How Do You Apply a Strategy” to Speed?

Think of a racing team’s pit crew. Speed and agility are cornerstones of any race team’s strategy but only in the right places. The pit crew acting quickly when the car arrives is where speed is awesome. Where speed would have been bad is if you had sped through your planning for how to be fast during a pit stop. Driving the car fast is critical to winning the race, but speeding through a safety check or not taking the appropriate time to strategize driving tactics to combat weather conditions or other drivers could be disastrous.

Defining your architecture and organizational structure is critical to your ability to deliver successfully, repeatably with speed.

If we were to compare IT to the race team analogy above how would it look?

The basic message is captured in this quote from Abraham Lincoln: “Give me six hours to chop down a tree and I will spend the first four sharpening the axe.”

The above planning and strategy options are a very limited list of what should be considered in your effort to build for speed. The question each of us must answer is: Why is speed important to us?

Give Speed a Meaning and a Purpose

You should be looking at time-to-value, not cool, not shiny things. Using the 80/20 rule, look at what solutions you can put in place that allow you to implement a foundational platform for delivery in a way that maximizes the capabilities and resources of your existing organization. There are a million bright shiny objects in the sphere of IT these days, but keep in mind that many of them are projects and technologies, not solutions. If you give speed a strategy – and view it in the larger context of your organization’s goals – speed will serve you very well.  If you don’t; well, I hope you have good air bags and insurance.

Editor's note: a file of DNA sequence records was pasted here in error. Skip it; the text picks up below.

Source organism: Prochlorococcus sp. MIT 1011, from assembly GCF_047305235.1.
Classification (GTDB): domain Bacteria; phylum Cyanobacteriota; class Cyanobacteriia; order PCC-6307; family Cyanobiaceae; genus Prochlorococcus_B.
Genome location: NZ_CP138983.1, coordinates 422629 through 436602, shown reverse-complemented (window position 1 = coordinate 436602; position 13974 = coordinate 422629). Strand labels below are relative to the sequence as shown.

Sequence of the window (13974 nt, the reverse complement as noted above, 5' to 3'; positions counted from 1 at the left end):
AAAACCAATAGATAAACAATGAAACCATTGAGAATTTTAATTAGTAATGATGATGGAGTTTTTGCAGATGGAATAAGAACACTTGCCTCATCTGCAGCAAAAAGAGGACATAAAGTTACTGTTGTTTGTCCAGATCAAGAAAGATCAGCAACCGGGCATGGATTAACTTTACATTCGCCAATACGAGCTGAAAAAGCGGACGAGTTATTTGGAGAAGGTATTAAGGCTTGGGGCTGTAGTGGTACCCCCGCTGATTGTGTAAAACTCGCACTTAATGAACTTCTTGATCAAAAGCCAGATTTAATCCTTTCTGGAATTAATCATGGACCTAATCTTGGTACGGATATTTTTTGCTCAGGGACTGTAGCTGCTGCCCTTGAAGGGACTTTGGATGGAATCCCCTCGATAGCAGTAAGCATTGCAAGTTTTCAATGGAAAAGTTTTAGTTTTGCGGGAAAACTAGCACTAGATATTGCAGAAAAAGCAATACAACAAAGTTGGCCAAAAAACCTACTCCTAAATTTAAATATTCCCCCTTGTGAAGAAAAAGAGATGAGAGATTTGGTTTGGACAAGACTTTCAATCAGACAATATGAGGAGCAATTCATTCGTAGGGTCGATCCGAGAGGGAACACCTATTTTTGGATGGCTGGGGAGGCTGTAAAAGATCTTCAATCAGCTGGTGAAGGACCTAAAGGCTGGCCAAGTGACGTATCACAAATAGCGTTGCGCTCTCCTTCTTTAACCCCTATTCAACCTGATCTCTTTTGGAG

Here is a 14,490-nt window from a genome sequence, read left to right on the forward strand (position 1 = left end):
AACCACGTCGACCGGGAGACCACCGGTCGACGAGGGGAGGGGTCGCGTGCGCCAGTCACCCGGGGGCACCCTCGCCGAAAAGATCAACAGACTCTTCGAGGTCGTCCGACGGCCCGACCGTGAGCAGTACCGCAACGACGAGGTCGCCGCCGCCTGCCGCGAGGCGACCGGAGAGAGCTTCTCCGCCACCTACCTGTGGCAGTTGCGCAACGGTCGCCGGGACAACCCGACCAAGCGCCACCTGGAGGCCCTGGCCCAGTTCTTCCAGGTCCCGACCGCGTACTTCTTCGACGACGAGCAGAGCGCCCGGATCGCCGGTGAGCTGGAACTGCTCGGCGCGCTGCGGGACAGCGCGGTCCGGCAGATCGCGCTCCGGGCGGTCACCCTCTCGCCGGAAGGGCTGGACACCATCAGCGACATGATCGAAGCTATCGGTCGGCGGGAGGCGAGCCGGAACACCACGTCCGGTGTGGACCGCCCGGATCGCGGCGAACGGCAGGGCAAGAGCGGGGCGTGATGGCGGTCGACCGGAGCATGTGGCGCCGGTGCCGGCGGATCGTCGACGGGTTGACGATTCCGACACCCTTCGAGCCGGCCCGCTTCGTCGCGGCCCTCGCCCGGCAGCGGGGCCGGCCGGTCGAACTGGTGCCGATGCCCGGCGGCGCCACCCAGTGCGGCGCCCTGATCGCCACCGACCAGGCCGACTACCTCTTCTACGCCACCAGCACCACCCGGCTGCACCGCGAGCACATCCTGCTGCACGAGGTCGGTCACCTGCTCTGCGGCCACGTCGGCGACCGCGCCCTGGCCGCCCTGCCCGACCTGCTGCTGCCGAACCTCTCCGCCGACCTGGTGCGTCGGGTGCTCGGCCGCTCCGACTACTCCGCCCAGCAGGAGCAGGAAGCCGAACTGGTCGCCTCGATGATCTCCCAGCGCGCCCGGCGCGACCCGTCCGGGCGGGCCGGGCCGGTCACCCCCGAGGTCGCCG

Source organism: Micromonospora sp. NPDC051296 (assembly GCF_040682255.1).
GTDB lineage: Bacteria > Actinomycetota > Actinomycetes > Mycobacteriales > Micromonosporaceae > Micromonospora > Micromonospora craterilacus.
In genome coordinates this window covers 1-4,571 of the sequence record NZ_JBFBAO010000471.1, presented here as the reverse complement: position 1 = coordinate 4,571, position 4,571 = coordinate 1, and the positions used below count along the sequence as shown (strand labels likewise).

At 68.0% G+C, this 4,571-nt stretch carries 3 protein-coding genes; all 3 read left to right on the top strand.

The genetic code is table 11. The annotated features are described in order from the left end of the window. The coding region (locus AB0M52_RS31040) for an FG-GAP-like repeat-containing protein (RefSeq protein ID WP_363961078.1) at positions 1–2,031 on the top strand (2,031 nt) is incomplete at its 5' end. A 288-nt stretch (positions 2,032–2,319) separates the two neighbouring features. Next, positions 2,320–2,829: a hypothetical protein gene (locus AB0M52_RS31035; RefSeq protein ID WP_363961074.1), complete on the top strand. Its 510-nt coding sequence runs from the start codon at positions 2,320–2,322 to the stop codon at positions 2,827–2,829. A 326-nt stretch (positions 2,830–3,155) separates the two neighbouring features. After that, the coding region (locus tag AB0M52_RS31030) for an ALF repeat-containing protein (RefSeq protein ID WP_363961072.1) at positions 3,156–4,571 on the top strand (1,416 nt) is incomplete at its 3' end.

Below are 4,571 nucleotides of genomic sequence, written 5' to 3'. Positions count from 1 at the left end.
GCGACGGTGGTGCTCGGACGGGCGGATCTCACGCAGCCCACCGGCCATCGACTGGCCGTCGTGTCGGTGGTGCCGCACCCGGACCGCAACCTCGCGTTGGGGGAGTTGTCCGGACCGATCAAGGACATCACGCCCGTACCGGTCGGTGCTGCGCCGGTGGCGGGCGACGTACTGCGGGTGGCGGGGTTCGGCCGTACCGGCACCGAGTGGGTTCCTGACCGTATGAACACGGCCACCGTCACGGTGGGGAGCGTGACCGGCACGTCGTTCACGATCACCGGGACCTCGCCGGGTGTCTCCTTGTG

Mark Thiele's successful career in IT spans 25 years and has focused on both operating roles and on driving cloud adoption across enterprises of all sizes. Mark has deep industry experience and extensive knowledge of the requirements of policy-driven cloud computing and ... View Full Bio
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Charlie Babcock
Charlie Babcock,
User Rank: Author
1/27/2017 | 6:14:49 PM
Quick, cheap or right, pick two -- isn't quite 'right'.
Well said, Ron Hodges. You can have it quick, cheap or right, pick two. Also, Mark Thiele's the joy of work is good for an avocation, the joy of delivery is good for a vocation. With perfectionists unwilling to experiment until everything is just right, substitute "correctness" for joy of work and you can see why "right" is sometimes a source of slow delivery. To get it quick and almost right on the first try is a way to add "cheap" to the first formula, because a quick solution that's almost right can be corrected through experience and be producing as a deliverable long before exactly right ever gets delivered.
User Rank: Moderator
1/26/2017 | 12:38:12 PM
Tolerance for risk, and the "iron triangle"
A couple of observations to add to your insights.  One aspect of the desirability of speed is the tolerance for risk the organization has.  If the organization performs functions where errors in applications can have catastrophic consequences, then speed may be secondary to correctness.  Speed can itself mitigate such risks in that if you can fix problems fast after they are identified, this reduces the impact if the risk is realized.  But risk of errors is categorically different in air traffic control than it is in Facebook pages.

This seems to lead back to the old "iron triangle" of "you can have it quick, cheap or right -- pick any two."  While things like Agile development methods and DevOps can alter the relationship between these factors, it won't fundamentally change the nexus of constraints.